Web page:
adjourn

EnglishEdit

EtymologyEdit

From Old French ajorner (French ajourner), from the phrase a jor (nomé) ("to an (appointed) day").

PronunciationEdit

VerbEdit

adjourn (third-person singular simple present adjourns, present participle adjourning, simple past and past participle adjourned)

  1. (transitive) To postpone.
    The trial was adjourned for a week.
  2. (transitive) To defer; to put off temporarily or indefinitely.
    • a. 1677, Isaac Barrow, The Danger and Mischief of delaying Repentance (sermon)
      It is a common practice [] to adjourn the reformation of their lives to a further time.
  3. (intransitive) To end or suspend an event.
    The court will adjourn for lunch.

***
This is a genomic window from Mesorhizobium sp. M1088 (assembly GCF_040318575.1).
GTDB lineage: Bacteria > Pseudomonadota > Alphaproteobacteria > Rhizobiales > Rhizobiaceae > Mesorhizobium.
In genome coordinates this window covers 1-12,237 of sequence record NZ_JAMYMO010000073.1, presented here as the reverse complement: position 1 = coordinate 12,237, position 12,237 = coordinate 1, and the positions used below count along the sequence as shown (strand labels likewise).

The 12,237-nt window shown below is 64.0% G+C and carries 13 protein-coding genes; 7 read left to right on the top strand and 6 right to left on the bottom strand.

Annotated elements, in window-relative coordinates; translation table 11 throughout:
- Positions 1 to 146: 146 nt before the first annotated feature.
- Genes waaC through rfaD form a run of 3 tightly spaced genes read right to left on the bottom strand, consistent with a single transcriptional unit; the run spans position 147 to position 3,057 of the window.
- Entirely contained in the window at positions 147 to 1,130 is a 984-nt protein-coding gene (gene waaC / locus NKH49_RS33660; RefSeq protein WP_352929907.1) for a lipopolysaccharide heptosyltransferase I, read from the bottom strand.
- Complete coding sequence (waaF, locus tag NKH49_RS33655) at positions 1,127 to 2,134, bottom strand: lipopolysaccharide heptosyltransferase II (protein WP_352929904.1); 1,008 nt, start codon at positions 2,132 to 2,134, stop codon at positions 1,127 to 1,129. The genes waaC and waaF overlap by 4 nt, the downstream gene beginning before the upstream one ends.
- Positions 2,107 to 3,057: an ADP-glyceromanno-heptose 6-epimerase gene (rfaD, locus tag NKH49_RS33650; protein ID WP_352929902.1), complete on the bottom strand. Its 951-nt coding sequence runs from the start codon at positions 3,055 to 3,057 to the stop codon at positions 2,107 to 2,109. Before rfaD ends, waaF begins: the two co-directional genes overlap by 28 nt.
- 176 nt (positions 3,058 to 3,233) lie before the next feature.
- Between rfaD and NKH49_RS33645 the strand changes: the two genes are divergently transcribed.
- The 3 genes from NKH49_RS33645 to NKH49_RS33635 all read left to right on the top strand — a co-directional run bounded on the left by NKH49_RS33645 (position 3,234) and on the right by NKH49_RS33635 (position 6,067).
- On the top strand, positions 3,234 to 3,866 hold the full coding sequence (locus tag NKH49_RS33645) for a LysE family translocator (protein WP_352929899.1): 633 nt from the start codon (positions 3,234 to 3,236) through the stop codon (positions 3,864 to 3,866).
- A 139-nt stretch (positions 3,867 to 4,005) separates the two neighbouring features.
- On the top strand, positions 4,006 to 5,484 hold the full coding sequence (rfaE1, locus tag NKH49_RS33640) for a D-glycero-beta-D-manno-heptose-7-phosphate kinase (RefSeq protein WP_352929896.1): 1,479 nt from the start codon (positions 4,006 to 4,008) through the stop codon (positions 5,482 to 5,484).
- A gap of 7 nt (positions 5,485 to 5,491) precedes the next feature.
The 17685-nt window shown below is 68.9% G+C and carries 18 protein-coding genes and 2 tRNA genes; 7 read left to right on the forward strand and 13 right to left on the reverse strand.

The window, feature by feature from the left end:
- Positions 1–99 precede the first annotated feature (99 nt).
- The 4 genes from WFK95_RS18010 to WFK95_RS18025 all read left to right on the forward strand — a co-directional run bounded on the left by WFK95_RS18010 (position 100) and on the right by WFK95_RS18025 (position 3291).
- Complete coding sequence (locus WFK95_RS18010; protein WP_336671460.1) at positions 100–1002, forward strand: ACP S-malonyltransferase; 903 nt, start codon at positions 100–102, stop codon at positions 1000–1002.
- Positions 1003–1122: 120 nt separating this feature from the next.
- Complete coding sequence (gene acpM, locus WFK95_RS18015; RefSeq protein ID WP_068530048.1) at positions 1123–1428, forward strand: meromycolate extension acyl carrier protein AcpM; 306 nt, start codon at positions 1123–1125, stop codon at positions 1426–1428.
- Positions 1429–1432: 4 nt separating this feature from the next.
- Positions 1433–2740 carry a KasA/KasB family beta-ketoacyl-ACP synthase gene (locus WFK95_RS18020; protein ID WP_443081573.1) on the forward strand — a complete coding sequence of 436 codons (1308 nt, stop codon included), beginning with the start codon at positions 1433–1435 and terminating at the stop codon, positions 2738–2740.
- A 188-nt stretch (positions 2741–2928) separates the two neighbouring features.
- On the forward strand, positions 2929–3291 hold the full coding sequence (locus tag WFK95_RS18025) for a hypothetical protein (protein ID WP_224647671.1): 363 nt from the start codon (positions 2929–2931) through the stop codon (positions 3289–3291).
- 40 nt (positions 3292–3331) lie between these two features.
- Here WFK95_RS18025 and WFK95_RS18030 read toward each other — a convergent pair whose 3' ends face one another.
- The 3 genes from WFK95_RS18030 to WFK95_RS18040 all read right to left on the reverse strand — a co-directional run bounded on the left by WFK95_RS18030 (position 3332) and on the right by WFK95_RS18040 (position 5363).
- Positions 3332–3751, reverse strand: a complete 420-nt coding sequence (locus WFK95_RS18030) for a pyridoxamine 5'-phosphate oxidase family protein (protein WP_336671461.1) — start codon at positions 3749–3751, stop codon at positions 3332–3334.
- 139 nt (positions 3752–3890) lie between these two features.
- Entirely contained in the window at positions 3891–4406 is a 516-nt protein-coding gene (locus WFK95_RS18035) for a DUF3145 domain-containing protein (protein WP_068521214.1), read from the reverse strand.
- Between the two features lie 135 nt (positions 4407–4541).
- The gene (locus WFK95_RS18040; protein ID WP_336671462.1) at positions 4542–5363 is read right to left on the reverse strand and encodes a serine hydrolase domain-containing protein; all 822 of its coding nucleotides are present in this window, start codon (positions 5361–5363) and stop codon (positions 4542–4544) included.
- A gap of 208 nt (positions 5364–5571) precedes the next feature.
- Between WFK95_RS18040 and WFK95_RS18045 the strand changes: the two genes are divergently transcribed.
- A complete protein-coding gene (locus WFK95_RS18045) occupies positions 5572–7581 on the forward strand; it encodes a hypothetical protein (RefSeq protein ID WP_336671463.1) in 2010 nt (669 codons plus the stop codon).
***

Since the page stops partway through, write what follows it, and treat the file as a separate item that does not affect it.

4. (intransitive, formal, uncommon) To move as a group from one place to another.
    After the dinner, we will adjourn to the bar.

TranslationsEdit

The translations below need to be checked and inserted above into the appropriate translation tables, removing any numbers. Numbers do not necessarily match those in definitions. See instructions at Wiktionary:Entry layout § Translations.

Related termsEdit

AnagramsEdit